Tweet, tweet: Professors incorporate social media in #UDclassrooms
Published: Tuesday, September 10, 2013
Updated: Tuesday, September 10, 2013 17:09
Computer science professor Richard Gordon, manager of the IT communication group on campus, said he has used social media bookmarking sites and blogs in his classes before, but this semester, he is utilizing a new learning tool- Twitter.
“I’m really trying to use Twitter to generate a newsfeed for my students to follow,” Gordon said. “I put in a hashtag for my class, and whether they are Twitter users or not, they can follow that hashtag, and, if they do tweet, then they can participate.”
This semester, professors such as Gordon have turned to Twitter—a site oftentimes used as a distraction in class—to create an interactive learning experience in which students can use a specialized hashtag to follow tweets relevant to the class. A few other professors Gordon said he knows from the university’s business administration department have been using social media sites like Twitter in classes for a while now.
Other classes from various departments are utilizing Twitter, including classes in the communication department. Senior Chelsey Rodowicz said communication professors, such as Scott Caplan, encourage their students to tweet.
Rodowicz, a teaching assistant for professor Carolyn Bartoo’s Introduction to Public Relations class, said this semester is the first time Bartoo is incorporating Twitter into the class itself. Bartoo plans to designate different jobs to students for the class, she said. The ultimate goal is for students to apply their skills in public relations, Rodowicz said.
“Six people will have a job each class,” Rodowicz said. “Someone like a trend spotter is going to be searching Twitter throughout the class to find specific trends that are being talked about.”
Bartoo could not be reached for comment.
Senior Cynthia Costello, a student in Bartoo’s class, said she has taken two classes with Bartoo previously. Bartoo’s classes go beyond incorporating Twitter by using a wide range of social media websites, with the class tentatively using Skype next week to talk to someone from a public relations agency, Costello said.
“[Social media’s] really a supplement to our field, but not only because we’re communication majors,” she said. “I think that it would be beneficial in another field as well.”
Junior Jennifer Osber said she also took a marketing class last semester, where her professor used Twitter.
“At the beginning of each class, we’d spend 10 or 15 minutes going over current events that had to do with marketing, and we all followed her on Twitter,” she said. “She would tweet about them, or if we found anything interesting we could tweet them at her. It worked out really well.”
Spanish and Latin American Studies professor Phillip Penix-Tadsen said he uses social media in all of his classes. Two of his courses are called Media Savvy Populism, along with New Media and New Directions.
“In the one class, we’ve used it to actually study the content of social media used by Latin American politicians on their Twitter and Facebook,” Penix-Tadsen said. “We kind of look at anything that’s being used by Latin Americans.”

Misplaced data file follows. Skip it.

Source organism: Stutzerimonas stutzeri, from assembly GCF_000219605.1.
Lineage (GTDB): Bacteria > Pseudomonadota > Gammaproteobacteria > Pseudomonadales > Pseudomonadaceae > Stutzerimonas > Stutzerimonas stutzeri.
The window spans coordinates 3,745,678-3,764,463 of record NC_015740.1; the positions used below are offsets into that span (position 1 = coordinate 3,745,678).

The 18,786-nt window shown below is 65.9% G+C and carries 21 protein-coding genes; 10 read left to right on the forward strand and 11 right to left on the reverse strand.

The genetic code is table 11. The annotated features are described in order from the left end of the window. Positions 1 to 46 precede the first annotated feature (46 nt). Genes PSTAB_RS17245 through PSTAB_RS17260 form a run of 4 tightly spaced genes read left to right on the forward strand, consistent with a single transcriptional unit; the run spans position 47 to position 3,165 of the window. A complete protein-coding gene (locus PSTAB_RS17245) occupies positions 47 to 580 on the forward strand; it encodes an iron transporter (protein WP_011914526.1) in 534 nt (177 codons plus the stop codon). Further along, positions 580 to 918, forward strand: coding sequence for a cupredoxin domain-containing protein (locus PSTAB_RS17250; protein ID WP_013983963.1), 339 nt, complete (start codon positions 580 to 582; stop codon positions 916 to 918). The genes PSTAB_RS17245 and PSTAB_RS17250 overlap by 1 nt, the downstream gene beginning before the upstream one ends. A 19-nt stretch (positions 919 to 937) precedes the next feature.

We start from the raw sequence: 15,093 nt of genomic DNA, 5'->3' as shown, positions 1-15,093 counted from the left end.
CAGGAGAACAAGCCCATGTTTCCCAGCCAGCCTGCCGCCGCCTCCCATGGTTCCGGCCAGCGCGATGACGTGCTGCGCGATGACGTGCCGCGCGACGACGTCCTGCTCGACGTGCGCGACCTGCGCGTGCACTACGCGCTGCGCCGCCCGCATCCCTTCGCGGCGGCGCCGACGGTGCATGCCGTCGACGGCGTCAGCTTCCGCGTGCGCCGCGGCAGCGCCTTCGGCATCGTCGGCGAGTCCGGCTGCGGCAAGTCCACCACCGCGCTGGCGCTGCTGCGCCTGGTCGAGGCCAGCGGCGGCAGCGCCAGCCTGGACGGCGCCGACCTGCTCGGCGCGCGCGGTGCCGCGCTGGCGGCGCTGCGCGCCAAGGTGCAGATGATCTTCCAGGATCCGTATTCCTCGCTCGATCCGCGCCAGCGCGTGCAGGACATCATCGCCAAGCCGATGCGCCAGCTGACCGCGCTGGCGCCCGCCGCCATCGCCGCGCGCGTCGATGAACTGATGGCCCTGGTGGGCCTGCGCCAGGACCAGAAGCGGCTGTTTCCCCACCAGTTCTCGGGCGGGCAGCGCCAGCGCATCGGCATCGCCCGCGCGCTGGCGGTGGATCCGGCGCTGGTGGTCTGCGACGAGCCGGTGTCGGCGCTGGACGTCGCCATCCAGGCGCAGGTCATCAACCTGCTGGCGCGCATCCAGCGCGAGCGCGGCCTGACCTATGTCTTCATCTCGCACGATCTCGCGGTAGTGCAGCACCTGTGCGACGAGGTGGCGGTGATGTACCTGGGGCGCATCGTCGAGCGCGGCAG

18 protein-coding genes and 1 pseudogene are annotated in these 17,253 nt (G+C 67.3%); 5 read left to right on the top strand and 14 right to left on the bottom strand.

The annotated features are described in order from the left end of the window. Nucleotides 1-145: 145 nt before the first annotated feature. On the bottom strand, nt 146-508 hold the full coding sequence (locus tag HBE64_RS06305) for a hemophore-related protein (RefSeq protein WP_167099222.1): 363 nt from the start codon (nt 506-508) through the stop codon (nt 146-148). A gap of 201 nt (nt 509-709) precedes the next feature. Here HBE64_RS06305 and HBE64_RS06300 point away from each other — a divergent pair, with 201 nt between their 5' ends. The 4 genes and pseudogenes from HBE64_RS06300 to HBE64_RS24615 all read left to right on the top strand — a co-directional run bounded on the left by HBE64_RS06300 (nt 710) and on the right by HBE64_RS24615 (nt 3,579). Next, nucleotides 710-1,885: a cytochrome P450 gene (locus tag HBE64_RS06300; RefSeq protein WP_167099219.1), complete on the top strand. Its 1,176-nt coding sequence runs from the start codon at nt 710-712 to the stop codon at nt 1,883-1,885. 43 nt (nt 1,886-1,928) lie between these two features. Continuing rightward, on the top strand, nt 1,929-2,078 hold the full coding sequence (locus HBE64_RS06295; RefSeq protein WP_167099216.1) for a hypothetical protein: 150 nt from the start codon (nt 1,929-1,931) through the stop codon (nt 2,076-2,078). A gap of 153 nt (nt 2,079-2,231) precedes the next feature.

Penix-Tadsen said he also uses Facebook as a teaching tool. Facebook is an alternative way for students to participate as it extends the class discussion outside of the classroom, he said. In particular, Penix-Tadsen said garnering class discussion on Facebook caters to students who are less willing to speak up in a foreign language in class.
Second Ph.D candidate Julie Wise said she also uses social media as a way for her students, including the pre-service teachers that she teaches, to introduce the concept of professional learning networks.
“Teachers, professionals and entrepreneurs build these relationships online, and it’s a wonderful way to figure out what’s going on across the country and across the world,” Wise said.
Wise said she uses Twitter to see what other teachers are reading. She participates in what’s known as “Twitter Chats,” which is similar to instant messaging, she said. In “Twitter Chats,” authors will pick the same day each week to engage in conversation through tweets, retweets and replies.
“A lot of authors will pick the same time each week, and you just sit there, and you watch what other people are tweeting and you can retweet what they say,” she said.
Some professors might be hesitant about using social media because students might not be educated about how to use it, Costello said. She said she thinks there has been a lot of debate about the benefits of social media and, if used correctly, it can be extremely beneficial.
While some schools expect people to use social media, Wise said she likes that the university provides a balance. They expect students and teachers to do research, which is more traditional, she said. However, it is important to keep in mind that social media use might depend on the circumstances, Wise said.
“I think my two biggest points with social media are, number one, you have to have a balance, and number two, I really think you have to let your curriculum drive your choices with the technology you use,” Wise said.